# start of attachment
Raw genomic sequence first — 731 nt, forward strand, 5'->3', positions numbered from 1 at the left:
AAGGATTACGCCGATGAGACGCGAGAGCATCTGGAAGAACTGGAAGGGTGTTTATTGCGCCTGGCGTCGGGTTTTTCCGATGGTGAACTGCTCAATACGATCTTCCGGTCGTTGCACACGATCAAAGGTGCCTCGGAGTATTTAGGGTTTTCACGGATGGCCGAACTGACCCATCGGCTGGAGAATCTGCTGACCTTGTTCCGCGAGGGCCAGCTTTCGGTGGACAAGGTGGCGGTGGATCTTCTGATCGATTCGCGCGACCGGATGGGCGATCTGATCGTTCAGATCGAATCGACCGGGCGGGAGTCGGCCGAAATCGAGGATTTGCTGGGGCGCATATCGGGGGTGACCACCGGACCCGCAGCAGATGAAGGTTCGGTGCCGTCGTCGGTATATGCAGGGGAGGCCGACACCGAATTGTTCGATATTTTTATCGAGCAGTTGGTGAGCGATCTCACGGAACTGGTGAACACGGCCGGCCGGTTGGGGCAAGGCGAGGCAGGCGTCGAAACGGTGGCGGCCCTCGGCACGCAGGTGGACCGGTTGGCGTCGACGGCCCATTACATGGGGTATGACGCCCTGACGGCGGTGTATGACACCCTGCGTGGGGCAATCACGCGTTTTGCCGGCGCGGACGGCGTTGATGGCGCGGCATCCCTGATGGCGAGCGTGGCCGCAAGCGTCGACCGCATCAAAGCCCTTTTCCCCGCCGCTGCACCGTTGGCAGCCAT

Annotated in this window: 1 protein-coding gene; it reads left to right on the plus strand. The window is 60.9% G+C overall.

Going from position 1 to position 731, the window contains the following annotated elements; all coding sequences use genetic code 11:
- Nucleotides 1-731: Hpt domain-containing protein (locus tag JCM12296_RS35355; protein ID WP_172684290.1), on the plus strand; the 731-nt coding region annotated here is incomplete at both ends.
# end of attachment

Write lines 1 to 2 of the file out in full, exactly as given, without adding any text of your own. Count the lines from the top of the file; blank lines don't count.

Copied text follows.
Raw genomic sequence first — 731 nt, forward strand, 5'->3', positions numbered from 1 at the left:
AAGGATTACGCCGATGAGACGCGAGAGCATCTGGAAGAACTGGAAGGGTGTTTATTGCGCCTGGCGTCGGGTTTTTCCGATGGTGAACTGCTCAATACGATCTTCCGGTCGTTGCACACGATCAAAGGTGCCTCGGAGTATTTAGGGTTTTCACGGATGGCCGAACTGACCCATCGGCTGGAGAATCTGCTGACCTTGTTCCGCGAGGGCCAGCTTTCGGTGGACAAGGTGGCGGTGGATCTTCTGATCGATTCGCGCGACCGGATGGGCGATCTGATCGTTCAGATCGAATCGACCGGGCGGGAGTCGGCCGAAATCGAGGATTTGCTGGGGCGCATATCGGGGGTGACCACCGGACCCGCAGCAGATGAAGGTTCGGTGCCGTCGTCGGTATATGCAGGGGAGGCCGACACCGAATTGTTCGATATTTTTATCGAGCAGTTGGTGAGCGATCTCACGGAACTGGTGAACACGGCCGGCCGGTTGGGGCAAGGCGAGGCAGGCGTCGAAACGGTGGCGGCCCTCGGCACGCAGGTGGACCGGTTGGCGTCGACGGCCCATTACATGGGGTATGACGCCCTGACGGCGGTGTATGACACCCTGCGTGGGGCAATCACGCGTTTTGCCGGCGCGGACGGCGTTGATGGCGCGGCATCCCTGATGGCGAGCGTGGCCGCAAGCGTCGACCGCATCAAAGCCCTTTTCCCCGCCGCTGCACCGTTGGCAGCCAT